Speaking of Speaking by Jen Higley

Today membership coordinator Jen Higley give us a recap on the October meeting paired with a boost for December’s meeting.  Welcome, Jen.

With November’s Authors Fair taking the place of our general meeting, our next meeting is December’s read-around potluck.  That means speaking…in front of people.

Thus, October’s meeting was the perfect time for Writers Forum to welcome Shasta College speech instructor Robb Lightfoot.  In “Talking Up What You’ve Written Down,” Lightfoot presented information on speaking to inform or entertain, to persuade or engage, and even offered tips for impromptu conversations.  But the core advice given for nearly every speaking scenario is represented in The Gold Standard: combine preparation with a natural speaking style.  By keeping a speech conversational, you can keep your audience involved and have greater opportunity to fulfill your own speaking goals.  Lightfoot also recommends keeping organization simple and easy to follow, reminding us, “Listeners can’t scroll back.”

Whether your audience be friendly, neutral, hostile, or even uninterested, a tip to engage is to find out what interests them, and adapt your speech to fit your audience. Have a middle school crowd? Member Linda Boyden recommends you include “humor…and something gross!”

Leading by example, Lightfoot asked us our goals for public speaking.  When it became clear that overcoming speech anxiety was a high priority for this crowd, Lightfoot tailored his presentation to include many tips for remaining calm and organized.  He recommends using tools—notes, props, etc.—over memorization, as nerves can cause you to lose your place or repeat sections.  Good preparation before a speech can keep even a nerve-rattled brain more organized, and warming up your voice and practicing out loud will help you get in “the zone” to speak confidently and clearly. Focus on what you would like to accomplish (positives) over what you hope not to do (negatives).  Still a little nervous?  Before you head out, envision the crowd applauding and smiling, and you can even bring your own cheering section for added support.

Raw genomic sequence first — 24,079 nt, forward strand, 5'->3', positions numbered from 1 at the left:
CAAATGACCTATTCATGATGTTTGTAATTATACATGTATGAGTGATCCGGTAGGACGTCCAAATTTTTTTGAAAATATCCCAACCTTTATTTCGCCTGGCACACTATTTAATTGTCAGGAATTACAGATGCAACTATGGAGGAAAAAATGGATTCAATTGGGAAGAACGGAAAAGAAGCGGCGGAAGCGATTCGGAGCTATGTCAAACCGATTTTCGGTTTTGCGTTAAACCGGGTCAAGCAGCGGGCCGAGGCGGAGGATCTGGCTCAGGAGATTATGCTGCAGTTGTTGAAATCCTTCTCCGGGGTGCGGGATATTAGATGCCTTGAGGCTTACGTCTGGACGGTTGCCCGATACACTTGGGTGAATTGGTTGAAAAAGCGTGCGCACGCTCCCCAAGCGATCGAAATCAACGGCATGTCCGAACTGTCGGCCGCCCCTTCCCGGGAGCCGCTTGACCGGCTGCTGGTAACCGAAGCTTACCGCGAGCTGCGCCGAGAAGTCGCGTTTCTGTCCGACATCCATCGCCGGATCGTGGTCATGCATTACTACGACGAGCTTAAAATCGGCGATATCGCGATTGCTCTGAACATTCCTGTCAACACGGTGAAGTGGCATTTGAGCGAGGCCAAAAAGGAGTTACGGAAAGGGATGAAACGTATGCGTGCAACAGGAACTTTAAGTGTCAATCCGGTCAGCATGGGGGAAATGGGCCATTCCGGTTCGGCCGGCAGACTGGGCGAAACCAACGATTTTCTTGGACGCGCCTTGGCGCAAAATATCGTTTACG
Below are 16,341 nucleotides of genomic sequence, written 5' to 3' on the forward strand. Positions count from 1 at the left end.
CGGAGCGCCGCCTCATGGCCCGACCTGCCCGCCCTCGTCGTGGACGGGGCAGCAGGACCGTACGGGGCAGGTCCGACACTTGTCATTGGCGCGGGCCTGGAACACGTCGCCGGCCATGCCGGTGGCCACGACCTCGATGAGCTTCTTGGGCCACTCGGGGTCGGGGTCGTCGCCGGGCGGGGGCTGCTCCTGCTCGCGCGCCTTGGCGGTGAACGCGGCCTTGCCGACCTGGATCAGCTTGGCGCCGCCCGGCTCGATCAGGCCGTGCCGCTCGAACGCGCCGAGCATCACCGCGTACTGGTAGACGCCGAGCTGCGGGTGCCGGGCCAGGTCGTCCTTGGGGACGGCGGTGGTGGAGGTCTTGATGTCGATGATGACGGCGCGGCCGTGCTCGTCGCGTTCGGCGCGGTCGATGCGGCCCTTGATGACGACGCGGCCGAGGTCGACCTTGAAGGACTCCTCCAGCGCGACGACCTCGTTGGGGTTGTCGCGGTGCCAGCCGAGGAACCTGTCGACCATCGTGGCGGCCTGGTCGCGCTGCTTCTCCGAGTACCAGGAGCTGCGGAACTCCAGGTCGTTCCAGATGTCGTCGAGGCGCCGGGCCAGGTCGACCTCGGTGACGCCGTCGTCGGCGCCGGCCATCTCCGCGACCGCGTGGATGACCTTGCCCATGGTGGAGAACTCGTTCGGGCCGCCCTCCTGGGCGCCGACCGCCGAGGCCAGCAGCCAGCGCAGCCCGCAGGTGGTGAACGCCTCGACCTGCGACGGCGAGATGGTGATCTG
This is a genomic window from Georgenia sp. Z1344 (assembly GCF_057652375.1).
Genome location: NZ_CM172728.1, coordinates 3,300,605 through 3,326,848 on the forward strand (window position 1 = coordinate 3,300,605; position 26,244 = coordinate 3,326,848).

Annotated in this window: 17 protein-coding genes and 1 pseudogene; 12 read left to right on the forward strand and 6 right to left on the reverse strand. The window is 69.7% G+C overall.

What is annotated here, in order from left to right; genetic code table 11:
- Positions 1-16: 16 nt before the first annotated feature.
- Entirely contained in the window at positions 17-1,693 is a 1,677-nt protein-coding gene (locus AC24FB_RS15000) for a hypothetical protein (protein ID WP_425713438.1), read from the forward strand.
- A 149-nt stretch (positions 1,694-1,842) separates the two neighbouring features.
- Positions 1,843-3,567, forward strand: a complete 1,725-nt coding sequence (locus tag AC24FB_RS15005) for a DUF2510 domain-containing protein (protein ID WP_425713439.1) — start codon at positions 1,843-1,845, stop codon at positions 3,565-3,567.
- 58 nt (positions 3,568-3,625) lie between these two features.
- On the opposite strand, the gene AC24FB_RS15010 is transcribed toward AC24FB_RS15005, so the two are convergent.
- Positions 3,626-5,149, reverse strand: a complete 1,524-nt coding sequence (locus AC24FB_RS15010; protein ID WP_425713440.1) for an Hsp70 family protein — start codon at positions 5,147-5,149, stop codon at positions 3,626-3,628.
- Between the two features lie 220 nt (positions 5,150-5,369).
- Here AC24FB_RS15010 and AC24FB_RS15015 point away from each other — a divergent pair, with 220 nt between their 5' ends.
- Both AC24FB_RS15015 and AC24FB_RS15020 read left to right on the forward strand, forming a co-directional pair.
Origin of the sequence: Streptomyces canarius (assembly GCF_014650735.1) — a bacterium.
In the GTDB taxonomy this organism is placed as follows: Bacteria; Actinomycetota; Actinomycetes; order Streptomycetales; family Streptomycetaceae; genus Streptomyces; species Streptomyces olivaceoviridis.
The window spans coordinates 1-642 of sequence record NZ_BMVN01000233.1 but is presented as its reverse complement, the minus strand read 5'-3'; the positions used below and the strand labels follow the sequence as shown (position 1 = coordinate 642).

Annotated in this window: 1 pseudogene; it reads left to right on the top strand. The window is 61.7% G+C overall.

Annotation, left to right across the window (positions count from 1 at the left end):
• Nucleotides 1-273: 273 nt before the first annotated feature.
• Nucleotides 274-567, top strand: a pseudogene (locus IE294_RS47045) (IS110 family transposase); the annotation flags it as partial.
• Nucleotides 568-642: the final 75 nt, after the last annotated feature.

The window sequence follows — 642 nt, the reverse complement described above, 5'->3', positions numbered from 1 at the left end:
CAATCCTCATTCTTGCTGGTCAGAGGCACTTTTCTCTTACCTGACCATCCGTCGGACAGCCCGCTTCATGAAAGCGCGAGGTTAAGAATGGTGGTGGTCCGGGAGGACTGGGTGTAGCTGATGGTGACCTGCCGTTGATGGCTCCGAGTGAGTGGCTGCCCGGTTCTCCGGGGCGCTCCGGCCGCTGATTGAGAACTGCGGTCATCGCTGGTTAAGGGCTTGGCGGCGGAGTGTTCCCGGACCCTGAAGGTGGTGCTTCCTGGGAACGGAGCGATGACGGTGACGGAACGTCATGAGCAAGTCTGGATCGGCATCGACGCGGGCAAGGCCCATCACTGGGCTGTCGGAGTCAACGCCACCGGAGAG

Many thanks to Robb Lightfoot, who reminded us that everyone gets nervous sometimes, and shared a quote from Edward R. Murrow:

   “The only difference between the pros and the novices is that the pros have trained their butterflies to fly in formation.”

So breathe deeply, and let the butterfly show begin!

Member Monday: An Excerpt from Daisy Chain Killers by Jim Barrett

Welcome back to Member Monday.  This month we’re highlighting Writers Forum member authors who will be featured at the upcoming Authors Fair on November 10th at the Mt. Shasta Mall.  It’s a pleasure to welcome back author Jim Barrett.

The Convicts (an Excerpt from Daisy Chain Killers)

Jackson (Jacko) Dickson was a big man. Even when dressed in prison garb, he was a presence. He was also a “Texan” through and through; proud of his heritage—especially so in his later years which he was rapidly approaching. Many of those who knew him compared him to Lyndon Johnson, the past president of the United States, whom he closely resembled. That comparison never made Dickson happy because he loathed all politicians. They were, in his mind, the bane of American society. Dickson had reached his retirement years, but he was not spending them as he had envisioned. For one thing, he was still working, and for very little pay. He was the prison librarian at the Federal Penitentiary at El Reno, Oklahoma. But he knew better than to gripe about the job, because it had its benefits. And, in this place, there were much worse ways to spend your time.

Dickson’s work world now revolved around books. His library—yes he thought of it as his—encompassed a twelve by twenty room chock full of books—mainly paperbacks—which lined all four walls. His desk was a battered institutional grey metal affair, with only two of the five drawers still working. Behind his desk was a brass hat rack, and hung upon the rack was Jacko’s trademark—a silver belly Stetson hat. This small token of his individuality had been approved by Warden Reznak some years previously, no doubt as a reward for the prisoner not causing trouble in the cell blocks.

Dickson rose from his desk and began dusting books stocked on the metal shelves when the door swung open and a guard entered the room. He paused in his work and looked at the man in blue, noting that he had never seen this guy before. “Oh shit, a rookie,” he thought. He watched the officer out of the corner of his eye as the man strolled around the library. The cop was doing what they called a “walk through;” putting in an appearance, but apparently not interested in “tossing” the room or doing a thorough search. The officer stopped and began looking in earnest at several books. He plucked one from the shelf, opened it and riffled through the pages before returning the book to its former location.

The guard walked over to a small table, pulled up a chair and sat facing Jacko’s back. “Hey Dickson, c’mon here and sit down.”